Brenda Way founded ODC/Dance in 1971 on the basis of one guiding question: “How can we help create a culture of art and art appreciation?”
More than 50 years later, the depth of her organization’s programming speaks to Way’s community-based mission. ODC is a company, a school, a performance space and a dancer health clinic, but it’s the sum of these parts that ultimately sets it apart.
“If you celebrate everybody’s ability to move, you do nothing but help enhance the possibility of appreciating the expression of the form,” Way says.
She founded ODC at Ohio’s Oberlin College in 1971. Its letters originally formed an acronym for Oberlin Dance Collective, and the group began as a creative haven for the college’s artists. In 1976, Way, who still serves as artistic director, moved the company to San Francisco, where ODC has since played a profound role in developing the Bay Area’s cultural landscape.
“They were really a collective, thinking about how to make a ‘movement movement,’” says ODC’s executive director Carma Zisman of the group’s beginnings. This curiosity speaks to the open-mindedness that still defines the organization, a concept she refers to as the company’s “sphere of participation.”
“The embrace of what was going on around us is part of why we’ve survived,” Way says. “Of course we did our own work, but we wanted to do it in a context that meant helping other people.” This remains true today.
World Premieres at Dance Downtown
ODC’s upcoming Dance Downtown performances—March 29 to April 2 at San Francisco’s Blue Shield of California Theatre, at the Yerba Buena Center for the Arts—embody this participation of present and past.
Way will debut a world premiere titled Collision, Collapse and a Codawhich the show’s program describes as a “response to the daily barrage of news, disaster and disruptive events.”
“I’m feeling so strongly that coping is a big part of every day,” Way says of our current sociopolitical climate. “The coda that I refer to in the title is really the consolation that we provide each other with intimate relationships.”
Way set the piece to one of her favorite Chopin compositions and focused her choreography on the avenues through which human connection can uplift artistry. In this sense, the piece’s thesis feels intrinsically connected to ODC’s larger legacy: a community of creativity.
The approach appears to be working. “This is the most compatible, invested, passionate company I’ve had since the very beginning,” says her dancers. “I was so disturbed about what was going on in the world. I wasn’t even sure I could make a piece for this season, but working with them really turned it around for me.”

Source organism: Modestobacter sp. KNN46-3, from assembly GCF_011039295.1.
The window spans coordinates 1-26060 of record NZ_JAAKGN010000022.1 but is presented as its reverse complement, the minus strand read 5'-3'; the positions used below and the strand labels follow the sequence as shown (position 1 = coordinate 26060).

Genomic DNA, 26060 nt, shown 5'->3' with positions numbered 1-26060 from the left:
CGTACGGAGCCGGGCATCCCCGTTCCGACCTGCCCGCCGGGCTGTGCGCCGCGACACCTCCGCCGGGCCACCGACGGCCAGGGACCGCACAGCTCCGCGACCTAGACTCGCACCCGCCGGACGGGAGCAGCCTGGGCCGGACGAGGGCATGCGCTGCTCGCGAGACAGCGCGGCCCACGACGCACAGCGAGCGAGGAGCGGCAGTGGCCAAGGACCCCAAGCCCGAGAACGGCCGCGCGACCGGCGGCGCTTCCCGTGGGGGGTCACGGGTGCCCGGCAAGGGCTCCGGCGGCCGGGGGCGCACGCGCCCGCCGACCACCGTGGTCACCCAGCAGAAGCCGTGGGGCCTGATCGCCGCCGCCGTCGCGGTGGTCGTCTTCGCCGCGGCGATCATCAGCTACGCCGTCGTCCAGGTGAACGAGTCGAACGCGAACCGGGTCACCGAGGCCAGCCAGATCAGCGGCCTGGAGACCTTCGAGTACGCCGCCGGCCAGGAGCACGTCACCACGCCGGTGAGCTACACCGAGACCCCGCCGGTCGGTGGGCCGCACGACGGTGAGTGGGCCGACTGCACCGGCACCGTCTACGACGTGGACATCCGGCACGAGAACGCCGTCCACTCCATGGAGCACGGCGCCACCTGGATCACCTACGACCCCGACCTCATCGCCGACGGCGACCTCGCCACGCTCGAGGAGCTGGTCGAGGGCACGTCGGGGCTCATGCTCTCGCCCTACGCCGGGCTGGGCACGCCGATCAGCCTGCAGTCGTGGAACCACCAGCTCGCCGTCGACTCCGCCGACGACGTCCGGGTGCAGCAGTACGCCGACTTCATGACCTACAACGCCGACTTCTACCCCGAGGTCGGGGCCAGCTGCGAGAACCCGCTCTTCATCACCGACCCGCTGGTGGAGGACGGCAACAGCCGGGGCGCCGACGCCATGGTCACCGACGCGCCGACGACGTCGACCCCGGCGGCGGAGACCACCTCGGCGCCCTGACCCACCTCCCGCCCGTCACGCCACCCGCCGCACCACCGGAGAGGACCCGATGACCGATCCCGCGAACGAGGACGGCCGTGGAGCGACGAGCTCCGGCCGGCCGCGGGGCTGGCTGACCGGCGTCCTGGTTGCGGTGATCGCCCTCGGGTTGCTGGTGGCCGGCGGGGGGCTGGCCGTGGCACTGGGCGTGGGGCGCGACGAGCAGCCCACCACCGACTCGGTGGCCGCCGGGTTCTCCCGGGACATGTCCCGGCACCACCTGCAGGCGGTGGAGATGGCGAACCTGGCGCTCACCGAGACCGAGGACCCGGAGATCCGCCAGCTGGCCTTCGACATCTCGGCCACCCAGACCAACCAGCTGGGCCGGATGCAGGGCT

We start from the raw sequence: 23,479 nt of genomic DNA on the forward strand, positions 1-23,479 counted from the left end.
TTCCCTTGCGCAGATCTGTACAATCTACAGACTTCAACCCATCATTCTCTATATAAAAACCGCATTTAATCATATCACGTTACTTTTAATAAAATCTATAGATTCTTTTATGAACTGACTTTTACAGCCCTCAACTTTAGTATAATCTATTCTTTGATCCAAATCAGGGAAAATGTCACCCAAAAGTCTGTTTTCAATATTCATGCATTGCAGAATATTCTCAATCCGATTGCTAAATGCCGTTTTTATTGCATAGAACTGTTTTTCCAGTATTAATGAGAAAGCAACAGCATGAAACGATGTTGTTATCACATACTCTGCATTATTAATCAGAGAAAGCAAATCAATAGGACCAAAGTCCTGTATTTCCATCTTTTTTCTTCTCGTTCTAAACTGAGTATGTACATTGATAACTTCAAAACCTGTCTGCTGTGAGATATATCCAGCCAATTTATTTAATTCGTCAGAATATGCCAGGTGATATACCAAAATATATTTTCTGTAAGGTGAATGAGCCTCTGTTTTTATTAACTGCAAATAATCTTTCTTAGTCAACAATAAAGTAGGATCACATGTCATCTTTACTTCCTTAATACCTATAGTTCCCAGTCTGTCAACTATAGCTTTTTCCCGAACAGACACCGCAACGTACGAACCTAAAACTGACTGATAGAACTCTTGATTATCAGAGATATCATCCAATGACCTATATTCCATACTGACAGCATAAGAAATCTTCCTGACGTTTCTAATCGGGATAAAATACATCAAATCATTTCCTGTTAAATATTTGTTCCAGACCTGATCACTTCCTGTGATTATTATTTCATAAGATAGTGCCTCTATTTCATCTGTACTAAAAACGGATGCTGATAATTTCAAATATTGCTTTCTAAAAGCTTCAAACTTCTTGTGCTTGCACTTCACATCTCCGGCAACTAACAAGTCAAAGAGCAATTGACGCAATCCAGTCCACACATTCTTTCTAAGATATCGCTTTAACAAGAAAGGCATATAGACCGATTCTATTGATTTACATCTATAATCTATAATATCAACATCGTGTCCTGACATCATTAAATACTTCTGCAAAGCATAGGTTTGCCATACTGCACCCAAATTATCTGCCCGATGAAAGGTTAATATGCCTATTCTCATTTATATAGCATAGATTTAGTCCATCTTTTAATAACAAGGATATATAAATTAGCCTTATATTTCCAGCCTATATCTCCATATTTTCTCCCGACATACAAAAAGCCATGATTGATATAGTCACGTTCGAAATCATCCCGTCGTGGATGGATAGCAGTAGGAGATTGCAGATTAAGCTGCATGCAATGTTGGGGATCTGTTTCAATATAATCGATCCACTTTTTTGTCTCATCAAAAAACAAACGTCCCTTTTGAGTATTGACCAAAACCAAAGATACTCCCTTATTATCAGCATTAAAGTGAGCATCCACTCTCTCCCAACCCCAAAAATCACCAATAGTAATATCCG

Way commissioned a second world premiere for the program, Amy Seiwert’s Witness, which also deals with grief. The program description for the piece states, “When words fail, we dance. Our feelings become the movement.”
Balancing out the premieres are three pieces from ODC’s existing repertoire: Way’s Something About a Nightingale is a choreographic representation of inspiration. Triangulating Euclid is a collaborative piece by Way, KT Nelson and Kate Weare that explores the human implications of geometric theory. describes Way the final piece, Impulse, choreographed by Dexandro Montalvo, as a “powerful, kick-ass piece for women.” More information on Dance Downtown is available here.
ODC Connect: Going Beyond the Bay Area
In addition to preparing for its Dance Downtown performances, ODC is now undertaking the renovation of a recently acquired building on San Francisco’s 17th Street, immediately next door to its existing theater. Once completed next year, the space will host an expanding number of classes and community programming.
Related to ongoing expansion, the organization also continues to grow ODC Connect, its streaming platform with performances, classes and lectures available to community members worldwide. Though the idea for the platform was born out of necessity during the early stages of the pandemic, Zisman says that she and her team were intentional in transforming ODC Connect, into the established resource it is today.
“There was a way for a digital platform to be actually engaging and not sort of a poor substitute for being able to come to something live,” Zisman adds.
Available on demand and through monthly and yearly subscription levels, ODC Connect features access to live dance and fitness classes, short and feature-length dance films, behind-the-scenes documentaries, and interviews with artists, instructors and health experts.
Way is particularly excited about the fact that Connect widens ODC’s access levels. “This allows us to accommodate people who can’t get out,” she says, “and also reinforces how important it is for people to keep moving and stay connected to other people.”
The platform, like the dance organization that houses it, will continue to cultivate a culture of artistic participation within the Bay Area and beyond.
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